Heavy workload: The IB Diploma Programme can be very demanding, with a heavy workload and a requirement to complete a range of assessments and coursework.
Limited subject choices: The IB Diploma Programme requires students to take a specific set of courses in order to earn the diploma, which may not align with their interests or career goals.
Ultimately, the decision of whether to pursue AP courses or the IB Diploma Programme will depend on a student’s individual goals, interests, and strengths. Both programs offer benefits and challenges, and students should consider their personal needs and preferences when making a decision.
My School Only Offers One of these Curricula
The decision to offer only AP courses or only the IB Diploma Programme (IBDP) can depend on a variety of factors, such as the resources and priorities of the school, the interests of the student body, and the educational goals of the school or school district.
One reason why some schools offer only AP courses is that the AP program has been around longer and is more established in the United States. In addition, the AP program is more flexible in terms of course offerings, allowing schools to choose which courses they want to offer based on the interests and needs of their students.
On the other hand, some schools choose to offer only the IBDP because they believe it provides a more comprehensive and holistic education. The IBDP requires students to complete coursework in multiple subject areas and to engage in the core requirements, which emphasize critical thinking, global awareness, and community service. Schools that prioritize these goals may choose to offer only the IBDP, as it aligns more closely with their educational philosophy.
Ultimately, the decision to offer only AP courses or only the IBDP depends on the priorities and resources of the school and the school district, as well as the educational goals and interests of the student body. Some schools may also choose to offer both AP and IBDP options to provide students with a choice and to cater to different learning styles and interests. Sadly, this is relatively rare, and even if the student prefers one curricula or the other, usually the student has no choice in the matter unless he or she is willing or able to change high schools.
Do Colleges Prefer One or the Other?
American colleges do not necessarily prefer AP over IBDP or vice versa. Both AP and IBDP are rigorous academic programs that demonstrate a student’s preparedness for college-level work, and both can be viewed positively by college admissions officers.
When evaluating students for admission, colleges typically consider a range of factors beyond just academic performance, including extracurricular activities, personal essays, letters of recommendation, and standardized test scores (such as the SAT or ACT). Therefore, it is difficult to say that one program is preferred over the other in the college admissions process.
It is worth noting, however, that colleges and universities have different policies when it comes to awarding college credit for AP and IBDP courses. While many institutions award credit for high scores on AP exams, some may require higher scores on IBDP exams or may only offer credit for specific courses within the IBDP curriculum. Yet, I’ve also had students of mine who enter college with sophomore standing and an impressive scholarship as a result of earning 40 or more points at the end of the IBDP, and that is a far rarer occurrence for AP students, as it’s harder to take ten or more APs by the time of graduation and score well enough on them that the student will be to get them all accepted for credit at college and thus catapult a student to sophomore standing upon matriculating to college. This is a function of the exact courses on offer at the student’s high school as much as the a la carte nature of the AP curriculum. IBDP is very much like staying at an all-inclusive resort in comparison. Yet, in so doing, many students don’t have the energy to pursue extracurricular activities as much as they could or should to round out their overall college applications.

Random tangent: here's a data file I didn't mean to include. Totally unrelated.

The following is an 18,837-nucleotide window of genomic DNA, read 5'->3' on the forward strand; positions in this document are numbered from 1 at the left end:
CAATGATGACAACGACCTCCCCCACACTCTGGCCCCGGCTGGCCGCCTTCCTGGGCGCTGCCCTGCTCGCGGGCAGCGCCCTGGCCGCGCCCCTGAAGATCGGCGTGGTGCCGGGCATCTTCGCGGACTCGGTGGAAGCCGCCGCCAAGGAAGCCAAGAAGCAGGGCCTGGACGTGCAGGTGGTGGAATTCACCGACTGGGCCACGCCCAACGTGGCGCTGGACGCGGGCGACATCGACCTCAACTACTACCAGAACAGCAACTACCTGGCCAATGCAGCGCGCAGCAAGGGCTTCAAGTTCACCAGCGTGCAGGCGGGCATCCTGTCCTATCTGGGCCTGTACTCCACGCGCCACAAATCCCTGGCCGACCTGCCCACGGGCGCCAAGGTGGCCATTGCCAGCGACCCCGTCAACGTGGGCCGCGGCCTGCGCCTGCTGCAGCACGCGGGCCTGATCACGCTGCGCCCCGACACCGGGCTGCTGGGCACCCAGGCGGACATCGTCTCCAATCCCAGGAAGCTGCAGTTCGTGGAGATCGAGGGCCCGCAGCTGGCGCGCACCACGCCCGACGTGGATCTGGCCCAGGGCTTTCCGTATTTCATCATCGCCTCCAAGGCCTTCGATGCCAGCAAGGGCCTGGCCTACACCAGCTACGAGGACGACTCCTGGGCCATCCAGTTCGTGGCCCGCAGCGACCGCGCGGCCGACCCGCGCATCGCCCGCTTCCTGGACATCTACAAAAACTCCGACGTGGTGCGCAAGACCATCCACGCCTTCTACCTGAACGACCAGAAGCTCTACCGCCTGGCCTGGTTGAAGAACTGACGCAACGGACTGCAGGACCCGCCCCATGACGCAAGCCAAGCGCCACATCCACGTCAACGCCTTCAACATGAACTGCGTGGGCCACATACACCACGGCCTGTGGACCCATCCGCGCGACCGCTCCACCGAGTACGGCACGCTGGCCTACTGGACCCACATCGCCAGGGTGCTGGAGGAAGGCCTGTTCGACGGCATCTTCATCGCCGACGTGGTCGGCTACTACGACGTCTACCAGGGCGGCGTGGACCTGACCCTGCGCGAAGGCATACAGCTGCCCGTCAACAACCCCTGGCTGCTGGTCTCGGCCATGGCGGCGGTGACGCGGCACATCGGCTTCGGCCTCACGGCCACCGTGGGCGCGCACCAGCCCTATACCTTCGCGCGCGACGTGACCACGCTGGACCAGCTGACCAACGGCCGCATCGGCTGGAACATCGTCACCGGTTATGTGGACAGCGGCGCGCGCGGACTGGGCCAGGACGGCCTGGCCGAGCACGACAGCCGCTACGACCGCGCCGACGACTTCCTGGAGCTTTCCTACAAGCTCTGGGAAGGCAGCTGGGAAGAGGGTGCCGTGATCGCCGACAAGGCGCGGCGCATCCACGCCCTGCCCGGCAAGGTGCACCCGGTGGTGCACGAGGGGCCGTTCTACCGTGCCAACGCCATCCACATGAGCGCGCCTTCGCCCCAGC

In general, it is important for students to research the specific policies of the colleges and universities they are interested in attending, as well as to consider which program may be the best fit for their academic interests and goals. Ultimately, both AP and IBDP can be valuable for students seeking a rigorous and challenging academic experience.
Are there other ways to earn college credit before graduating from high school?
Yes! Remember, both of these curricula are purporting to offer college level coursework to high school students. Yet, many high school students have the ability to enroll in dual or concurrent enrollment college courses at or with a local community or four-year college when they are still in high school. A third way to begin earning college credit in high school is to simply start taking college courses online or in person and earn passing grades in them (the higher the better). Many colleges both within your state and in other states will accept such credits – at least to fulfill general education requirements – to count towards your eventual four-year undergraduate degree. Yet, some very selective colleges still may not. So, do your research when deciding where to apply and ultimately enroll if coming into college with college credits is important to you.
If your main goal is to prove that you can take and do well in college level coursework in order to impress and therefore get into selective colleges, then a robust roster of AP courses (and scores), the full IBDP (and strong predictions + final scores), or a good number of community college credits (with strong grades on your associated college transcript) will all get the job done for you. As you can now tell, there are many roads to arriving at the same destination, and no single curriculum has a monopoly on either knowledge, truth, or getting you in to your dream college.